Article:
Is It Better to Burn at the Stake?

I’m still in the middle of Kim Stanley Robinson’s Galileo’s Dream. I’m far enough along that one of the central questions–maybe the central question–of the book is clear. The question is this: if Galileo had chosen to be martyred rather than to recant his pro-Copernican astronomical observations, would our society today be more pro-science, and less anti-intellectual and superstitious? Is Galileo’s recantation a turning point of history?

It is tough to see how that would work, how Galileo’s being burned at the stake would change the course of history. His astronomical observations were a matter of fact, of direct observation. As high resolution telescopes spread across the land, anyone and everyone could replicate Galileo’s observations of the moons of Jupiter and the phases of Venus. The Church’s forces could not win this argument, not in the long term.

They could, however, beat him down in the short term. They could shut him away, and forbid him from publishing, even if they could not change the truth. and the short term was what they cared about. They cared about discouraging others from shaking up the approved cosmology. Galileo’s enemies didn’t give a toss about the solar system, but they cared about protecting their position.

Challenge of authority is what martyrdom is about, and when the martyr finds the sacrifice necessary, it is to make that point, that they recognize a higher authority. Joan of Arc, Nathan Hale, John Brown–they confronted authority over ideas of religion, political sovereignty, and social justice. These are concepts, less tangible than Venus or Jupiter, and they could not trust time or reality to make the truth as they saw it plain.

Galileo had to know his truth would prevail. He may or may not have said, “Nevertheless, it moves,” but in fact, it–the Earth–does. The problem is that Galileo’s enemies are still with us. Some are in positions of power, and to them, control of “message” is more important than what is right before them. Religious doctrine assists Galileo’s enemies and their descendants. All of this has nothing whatsoever to do with spiritual connection with the First Cause of the Universe, and everything to do with adherence to rules, even when those rules no longer serve any purpose, and have become a hindrance.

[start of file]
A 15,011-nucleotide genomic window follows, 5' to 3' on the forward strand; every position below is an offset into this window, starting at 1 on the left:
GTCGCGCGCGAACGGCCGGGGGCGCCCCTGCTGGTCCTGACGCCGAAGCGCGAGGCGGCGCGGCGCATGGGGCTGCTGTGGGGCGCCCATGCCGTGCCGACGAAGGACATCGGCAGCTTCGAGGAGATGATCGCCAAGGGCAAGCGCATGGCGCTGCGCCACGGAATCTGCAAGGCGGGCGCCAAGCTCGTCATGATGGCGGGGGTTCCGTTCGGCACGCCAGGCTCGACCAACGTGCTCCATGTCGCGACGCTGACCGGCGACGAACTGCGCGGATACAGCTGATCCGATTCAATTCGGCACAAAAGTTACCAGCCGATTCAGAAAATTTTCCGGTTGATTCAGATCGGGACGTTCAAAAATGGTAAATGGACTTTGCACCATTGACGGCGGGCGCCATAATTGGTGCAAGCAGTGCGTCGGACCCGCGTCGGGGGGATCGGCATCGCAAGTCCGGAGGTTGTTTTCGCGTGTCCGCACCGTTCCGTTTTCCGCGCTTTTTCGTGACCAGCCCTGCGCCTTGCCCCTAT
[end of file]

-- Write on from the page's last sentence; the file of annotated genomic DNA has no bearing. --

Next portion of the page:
An additional problem is that science is different now. In Robinson’s novel, Galileo is brought forward in time, and is exposed to the science of multiple dimensions, quantum mechanics, and so forth, which require observational techniques way beyond the common and simple act of picking up a telescope and pointing it to the sky. This difficulty aids those who would deny physical reality.

What is the difference between a martyr and a victim? Some, like suicide bombers, seek martyrdom. Others we might label martyrs, like Martin Luther King, Jr., do not seek to die, although they may see it as a possible outcome. Still others have no idea how much trouble they are getting themselves into. I believe Galileo fell into this category. He simply did not believe his enemies would want so badly to silence him, that they, or anyone, could see physical reality itself as a threat to their power.

He could not have believed his death would advance the cause of truth, and neither do I.


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    • #2 by speculativemartha on November 28, 2010 - 2:50 pm

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